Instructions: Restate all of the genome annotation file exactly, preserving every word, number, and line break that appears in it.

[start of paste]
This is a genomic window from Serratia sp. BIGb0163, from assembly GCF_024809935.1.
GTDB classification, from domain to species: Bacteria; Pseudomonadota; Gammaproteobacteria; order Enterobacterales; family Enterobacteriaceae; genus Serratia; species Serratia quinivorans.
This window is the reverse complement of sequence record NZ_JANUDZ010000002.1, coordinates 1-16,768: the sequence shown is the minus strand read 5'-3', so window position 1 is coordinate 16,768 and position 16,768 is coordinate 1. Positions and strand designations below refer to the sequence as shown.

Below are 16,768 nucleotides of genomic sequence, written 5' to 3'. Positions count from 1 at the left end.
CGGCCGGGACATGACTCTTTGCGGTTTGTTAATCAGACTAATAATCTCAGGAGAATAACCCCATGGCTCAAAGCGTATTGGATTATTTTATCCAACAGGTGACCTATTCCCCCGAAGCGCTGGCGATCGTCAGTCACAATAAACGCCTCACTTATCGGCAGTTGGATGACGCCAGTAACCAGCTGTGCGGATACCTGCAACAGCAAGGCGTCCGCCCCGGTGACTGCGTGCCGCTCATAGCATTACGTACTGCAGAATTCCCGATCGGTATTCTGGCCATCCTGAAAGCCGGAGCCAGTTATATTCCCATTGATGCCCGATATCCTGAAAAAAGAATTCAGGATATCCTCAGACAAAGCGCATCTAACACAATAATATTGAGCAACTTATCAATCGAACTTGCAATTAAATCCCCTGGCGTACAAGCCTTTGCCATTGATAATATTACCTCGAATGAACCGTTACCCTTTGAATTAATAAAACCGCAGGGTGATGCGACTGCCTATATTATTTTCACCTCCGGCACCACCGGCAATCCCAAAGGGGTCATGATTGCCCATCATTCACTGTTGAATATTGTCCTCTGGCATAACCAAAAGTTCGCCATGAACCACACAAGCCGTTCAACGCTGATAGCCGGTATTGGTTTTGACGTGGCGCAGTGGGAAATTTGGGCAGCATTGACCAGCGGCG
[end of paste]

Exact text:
This is a genomic window from Serratia sp. BIGb0163, from assembly GCF_024809935.1.
GTDB classification, from domain to species: Bacteria; Pseudomonadota; Gammaproteobacteria; order Enterobacterales; family Enterobacteriaceae; genus Serratia; species Serratia quinivorans.
This window is the reverse complement of sequence record NZ_JANUDZ010000002.1, coordinates 1-16,768: the sequence shown is the minus strand read 5'-3', so window position 1 is coordinate 16,768 and position 16,768 is coordinate 1. Positions and strand designations below refer to the sequence as shown.

Below are 16,768 nucleotides of genomic sequence, written 5' to 3'. Positions count from 1 at the left end.
CGGCCGGGACATGACTCTTTGCGGTTTGTTAATCAGACTAATAATCTCAGGAGAATAACCCCATGGCTCAAAGCGTATTGGATTATTTTATCCAACAGGTGACCTATTCCCCCGAAGCGCTGGCGATCGTCAGTCACAATAAACGCCTCACTTATCGGCAGTTGGATGACGCCAGTAACCAGCTGTGCGGATACCTGCAACAGCAAGGCGTCCGCCCCGGTGACTGCGTGCCGCTCATAGCATTACGTACTGCAGAATTCCCGATCGGTATTCTGGCCATCCTGAAAGCCGGAGCCAGTTATATTCCCATTGATGCCCGATATCCTGAAAAAAGAATTCAGGATATCCTCAGACAAAGCGCATCTAACACAATAATATTGAGCAACTTATCAATCGAACTTGCAATTAAATCCCCTGGCGTACAAGCCTTTGCCATTGATAATATTACCTCGAATGAACCGTTACCCTTTGAATTAATAAAACCGCAGGGTGATGCGACTGCCTATATTATTTTCACCTCCGGCACCACCGGCAATCCCAAAGGGGTCATGATTGCCCATCATTCACTGTTGAATATTGTCCTCTGGCATAACCAAAAGTTCGCCATGAACCACACAAGCCGTTCAACGCTGATAGCCGGTATTGGTTTTGACGTGGCGCAGTGGGAAATTTGGGCAGCATTGACCAGCGGCG